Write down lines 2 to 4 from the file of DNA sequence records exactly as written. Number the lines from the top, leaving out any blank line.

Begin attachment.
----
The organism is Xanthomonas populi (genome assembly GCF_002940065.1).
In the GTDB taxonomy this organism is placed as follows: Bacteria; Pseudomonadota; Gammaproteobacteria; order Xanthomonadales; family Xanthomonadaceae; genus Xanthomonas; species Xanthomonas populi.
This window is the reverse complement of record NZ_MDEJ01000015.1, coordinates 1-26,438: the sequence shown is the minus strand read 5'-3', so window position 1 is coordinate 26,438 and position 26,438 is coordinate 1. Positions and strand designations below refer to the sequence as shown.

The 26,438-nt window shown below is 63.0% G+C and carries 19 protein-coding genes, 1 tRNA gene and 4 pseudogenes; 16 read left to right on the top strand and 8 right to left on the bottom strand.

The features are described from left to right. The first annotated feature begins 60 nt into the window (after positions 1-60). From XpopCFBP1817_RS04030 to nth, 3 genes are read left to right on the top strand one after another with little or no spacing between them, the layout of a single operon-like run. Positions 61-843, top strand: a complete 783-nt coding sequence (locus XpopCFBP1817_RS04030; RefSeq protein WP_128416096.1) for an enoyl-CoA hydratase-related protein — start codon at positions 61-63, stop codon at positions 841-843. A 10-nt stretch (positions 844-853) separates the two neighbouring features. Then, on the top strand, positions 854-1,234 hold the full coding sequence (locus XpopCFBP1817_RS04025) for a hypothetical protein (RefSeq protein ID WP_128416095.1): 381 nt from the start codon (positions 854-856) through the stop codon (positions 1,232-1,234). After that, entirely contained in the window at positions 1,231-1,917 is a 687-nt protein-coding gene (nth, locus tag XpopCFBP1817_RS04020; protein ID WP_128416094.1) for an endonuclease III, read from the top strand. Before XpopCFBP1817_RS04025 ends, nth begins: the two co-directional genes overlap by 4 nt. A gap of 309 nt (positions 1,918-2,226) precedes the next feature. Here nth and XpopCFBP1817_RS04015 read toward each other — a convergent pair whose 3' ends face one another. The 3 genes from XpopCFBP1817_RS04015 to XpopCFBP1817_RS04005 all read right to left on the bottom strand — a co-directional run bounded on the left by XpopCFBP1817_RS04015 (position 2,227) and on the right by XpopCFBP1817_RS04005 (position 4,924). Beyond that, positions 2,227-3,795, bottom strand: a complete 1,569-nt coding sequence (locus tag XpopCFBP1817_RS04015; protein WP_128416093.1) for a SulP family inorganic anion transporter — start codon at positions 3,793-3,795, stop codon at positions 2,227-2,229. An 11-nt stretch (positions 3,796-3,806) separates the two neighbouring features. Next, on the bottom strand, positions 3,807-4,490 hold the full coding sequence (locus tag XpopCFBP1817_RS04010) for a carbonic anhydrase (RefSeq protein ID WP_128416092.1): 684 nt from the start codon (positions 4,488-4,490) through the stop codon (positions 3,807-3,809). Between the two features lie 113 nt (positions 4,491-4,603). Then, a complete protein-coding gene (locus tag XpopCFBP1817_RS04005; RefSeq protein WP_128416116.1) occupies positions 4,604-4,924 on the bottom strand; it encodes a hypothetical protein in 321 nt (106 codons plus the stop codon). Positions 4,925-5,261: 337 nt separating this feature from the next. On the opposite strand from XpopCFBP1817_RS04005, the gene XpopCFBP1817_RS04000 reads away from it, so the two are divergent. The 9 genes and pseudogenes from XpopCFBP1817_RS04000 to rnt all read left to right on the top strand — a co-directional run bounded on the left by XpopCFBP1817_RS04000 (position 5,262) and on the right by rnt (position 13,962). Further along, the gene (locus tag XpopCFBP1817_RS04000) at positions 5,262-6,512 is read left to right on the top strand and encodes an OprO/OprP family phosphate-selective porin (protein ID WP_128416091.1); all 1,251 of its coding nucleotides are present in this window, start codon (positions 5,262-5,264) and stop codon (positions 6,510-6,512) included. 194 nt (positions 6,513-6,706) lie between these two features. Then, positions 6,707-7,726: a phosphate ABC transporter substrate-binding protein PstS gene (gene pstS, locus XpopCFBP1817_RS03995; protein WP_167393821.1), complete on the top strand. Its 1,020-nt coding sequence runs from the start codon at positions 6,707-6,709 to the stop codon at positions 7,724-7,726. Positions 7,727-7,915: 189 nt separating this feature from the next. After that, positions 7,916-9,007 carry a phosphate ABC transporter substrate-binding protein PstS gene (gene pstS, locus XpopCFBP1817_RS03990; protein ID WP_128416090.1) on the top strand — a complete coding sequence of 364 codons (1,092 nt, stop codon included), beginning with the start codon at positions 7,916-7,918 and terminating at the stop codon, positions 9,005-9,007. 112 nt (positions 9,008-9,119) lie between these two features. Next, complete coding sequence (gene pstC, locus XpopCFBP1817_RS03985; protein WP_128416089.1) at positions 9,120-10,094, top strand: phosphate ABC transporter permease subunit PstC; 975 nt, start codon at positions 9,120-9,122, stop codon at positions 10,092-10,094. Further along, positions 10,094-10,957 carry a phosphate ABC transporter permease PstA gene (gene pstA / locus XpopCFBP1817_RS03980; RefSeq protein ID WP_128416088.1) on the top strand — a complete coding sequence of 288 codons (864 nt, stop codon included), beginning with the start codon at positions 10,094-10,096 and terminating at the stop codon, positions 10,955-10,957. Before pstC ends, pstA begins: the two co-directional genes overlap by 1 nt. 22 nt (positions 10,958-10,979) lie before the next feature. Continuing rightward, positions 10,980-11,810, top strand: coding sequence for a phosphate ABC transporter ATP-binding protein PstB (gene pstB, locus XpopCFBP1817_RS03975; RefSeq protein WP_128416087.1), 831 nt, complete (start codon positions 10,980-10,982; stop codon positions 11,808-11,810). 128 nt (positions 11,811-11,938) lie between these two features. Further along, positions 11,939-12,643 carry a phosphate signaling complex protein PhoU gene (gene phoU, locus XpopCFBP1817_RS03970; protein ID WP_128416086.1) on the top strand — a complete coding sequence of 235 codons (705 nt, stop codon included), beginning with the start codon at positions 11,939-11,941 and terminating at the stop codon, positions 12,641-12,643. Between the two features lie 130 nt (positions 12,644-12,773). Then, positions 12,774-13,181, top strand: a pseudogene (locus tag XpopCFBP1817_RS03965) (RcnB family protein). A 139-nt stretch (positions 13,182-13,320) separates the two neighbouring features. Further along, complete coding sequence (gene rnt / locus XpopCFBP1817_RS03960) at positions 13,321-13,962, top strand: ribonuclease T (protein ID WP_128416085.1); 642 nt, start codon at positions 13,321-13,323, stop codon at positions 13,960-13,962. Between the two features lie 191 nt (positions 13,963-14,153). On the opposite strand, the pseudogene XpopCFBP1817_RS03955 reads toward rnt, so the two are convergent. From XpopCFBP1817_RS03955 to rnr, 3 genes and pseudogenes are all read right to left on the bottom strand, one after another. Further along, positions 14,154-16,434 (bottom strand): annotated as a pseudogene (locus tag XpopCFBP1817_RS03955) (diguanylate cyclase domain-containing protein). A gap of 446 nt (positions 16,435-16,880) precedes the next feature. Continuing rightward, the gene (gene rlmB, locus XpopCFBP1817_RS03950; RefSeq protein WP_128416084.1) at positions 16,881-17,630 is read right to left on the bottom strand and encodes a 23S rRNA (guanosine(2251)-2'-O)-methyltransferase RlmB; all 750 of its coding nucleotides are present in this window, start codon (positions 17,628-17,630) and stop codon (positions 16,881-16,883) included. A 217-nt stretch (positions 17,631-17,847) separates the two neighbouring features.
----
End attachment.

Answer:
In the GTDB taxonomy this organism is placed as follows: Bacteria; Pseudomonadota; Gammaproteobacteria; order Xanthomonadales; family Xanthomonadaceae; genus Xanthomonas; species Xanthomonas populi.
This window is the reverse complement of record NZ_MDEJ01000015.1, coordinates 1-26,438: the sequence shown is the minus strand read 5'-3', so window position 1 is coordinate 26,438 and position 26,438 is coordinate 1. Positions and strand designations below refer to the sequence as shown.

The 26,438-nt window shown below is 63.0% G+C and carries 19 protein-coding genes, 1 tRNA gene and 4 pseudogenes; 16 read left to right on the top strand and 8 right to left on the bottom strand.